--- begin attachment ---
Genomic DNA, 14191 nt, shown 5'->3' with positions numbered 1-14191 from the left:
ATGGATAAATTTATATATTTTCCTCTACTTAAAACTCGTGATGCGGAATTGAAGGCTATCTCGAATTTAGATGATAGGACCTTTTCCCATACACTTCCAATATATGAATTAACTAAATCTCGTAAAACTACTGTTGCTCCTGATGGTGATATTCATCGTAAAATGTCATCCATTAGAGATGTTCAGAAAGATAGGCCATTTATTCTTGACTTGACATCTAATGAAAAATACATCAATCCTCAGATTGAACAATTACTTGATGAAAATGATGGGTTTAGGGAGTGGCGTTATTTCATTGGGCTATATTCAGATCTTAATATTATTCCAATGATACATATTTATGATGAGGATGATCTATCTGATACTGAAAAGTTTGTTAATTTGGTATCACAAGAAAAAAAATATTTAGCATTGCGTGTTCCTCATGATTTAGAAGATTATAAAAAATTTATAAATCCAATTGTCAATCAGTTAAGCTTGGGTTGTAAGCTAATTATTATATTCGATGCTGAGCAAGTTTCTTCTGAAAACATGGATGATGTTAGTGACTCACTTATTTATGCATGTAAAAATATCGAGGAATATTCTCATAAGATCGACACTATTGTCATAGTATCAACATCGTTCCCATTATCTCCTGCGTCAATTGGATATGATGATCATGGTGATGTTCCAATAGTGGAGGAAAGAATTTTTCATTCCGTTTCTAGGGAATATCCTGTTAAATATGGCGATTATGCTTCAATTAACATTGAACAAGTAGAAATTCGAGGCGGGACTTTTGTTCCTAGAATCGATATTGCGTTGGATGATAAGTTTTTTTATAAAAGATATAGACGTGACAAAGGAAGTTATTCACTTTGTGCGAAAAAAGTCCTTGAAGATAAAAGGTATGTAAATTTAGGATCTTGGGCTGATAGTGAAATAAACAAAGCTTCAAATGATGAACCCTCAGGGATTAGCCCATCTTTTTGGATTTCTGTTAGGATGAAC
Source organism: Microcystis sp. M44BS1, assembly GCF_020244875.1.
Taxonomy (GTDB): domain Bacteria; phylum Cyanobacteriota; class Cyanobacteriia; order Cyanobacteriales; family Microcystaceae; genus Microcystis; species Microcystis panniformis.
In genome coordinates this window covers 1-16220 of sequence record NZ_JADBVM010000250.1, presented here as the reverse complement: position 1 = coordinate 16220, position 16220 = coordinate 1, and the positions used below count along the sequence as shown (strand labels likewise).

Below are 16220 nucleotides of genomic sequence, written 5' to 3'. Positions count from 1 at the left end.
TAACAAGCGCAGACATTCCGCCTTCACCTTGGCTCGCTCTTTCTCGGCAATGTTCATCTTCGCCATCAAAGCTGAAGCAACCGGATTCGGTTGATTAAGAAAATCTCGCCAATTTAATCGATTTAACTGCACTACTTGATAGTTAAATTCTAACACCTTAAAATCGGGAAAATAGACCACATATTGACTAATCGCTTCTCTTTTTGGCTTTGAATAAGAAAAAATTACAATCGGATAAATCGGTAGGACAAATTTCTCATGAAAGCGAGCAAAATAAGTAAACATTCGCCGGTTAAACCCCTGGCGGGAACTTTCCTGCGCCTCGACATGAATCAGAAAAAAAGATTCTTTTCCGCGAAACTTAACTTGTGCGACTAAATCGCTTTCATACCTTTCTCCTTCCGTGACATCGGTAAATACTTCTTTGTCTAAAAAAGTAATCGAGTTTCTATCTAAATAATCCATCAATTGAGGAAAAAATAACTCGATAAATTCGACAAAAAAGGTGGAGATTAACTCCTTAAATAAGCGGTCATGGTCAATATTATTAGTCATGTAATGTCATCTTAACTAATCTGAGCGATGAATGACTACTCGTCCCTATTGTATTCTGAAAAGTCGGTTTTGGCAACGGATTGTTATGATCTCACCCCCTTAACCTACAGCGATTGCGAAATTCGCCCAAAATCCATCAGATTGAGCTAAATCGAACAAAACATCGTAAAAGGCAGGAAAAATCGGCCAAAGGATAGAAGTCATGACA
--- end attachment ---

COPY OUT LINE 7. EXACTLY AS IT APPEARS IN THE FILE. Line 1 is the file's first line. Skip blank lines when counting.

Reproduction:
TAACAAGCGCAGACATTCCGCCTTCACCTTGGCTCGCTCTTTCTCGGCAATGTTCATCTTCGCCATCAAAGCTGAAGCAACCGGATTCGGTTGATTAAGAAAATCTCGCCAATTTAATCGATTTAACTGCACTACTTGATAGTTAAATTCTAACACCTTAAAATCGGGAAAATAGACCACATATTGACTAATCGCTTCTCTTTTTGGCTTTGAATAAGAAAAAATTACAATCGGATAAATCGGTAGGACAAATTTCTCATGAAAGCGAGCAAAATAAGTAAACATTCGCCGGTTAAACCCCTGGCGGGAACTTTCCTGCGCCTCGACATGAATCAGAAAAAAAGATTCTTTTCCGCGAAACTTAACTTGTGCGACTAAATCGCTTTCATACCTTTCTCCTTCCGTGACATCGGTAAATACTTCTTTGTCTAAAAAAGTAATCGAGTTTCTATCTAAATAATCCATCAATTGAGGAAAAAATAACTCGATAAATTCGACAAAAAAGGTGGAGATTAACTCCTTAAATAAGCGGTCATGGTCAATATTATTAGTCATGTAATGTCATCTTAACTAATCTGAGCGATGAATGACTACTCGTCCCTATTGTATTCTGAAAAGTCGGTTTTGGCAACGGATTGTTATGATCTCACCCCCTTAACCTACAGCGATTGCGAAATTCGCCCAAAATCCATCAGATTGAGCTAAATCGAACAAAACATCGTAAAAGGCAGGAAAAATCGGCCAAAGGATAGAAGTCATGACA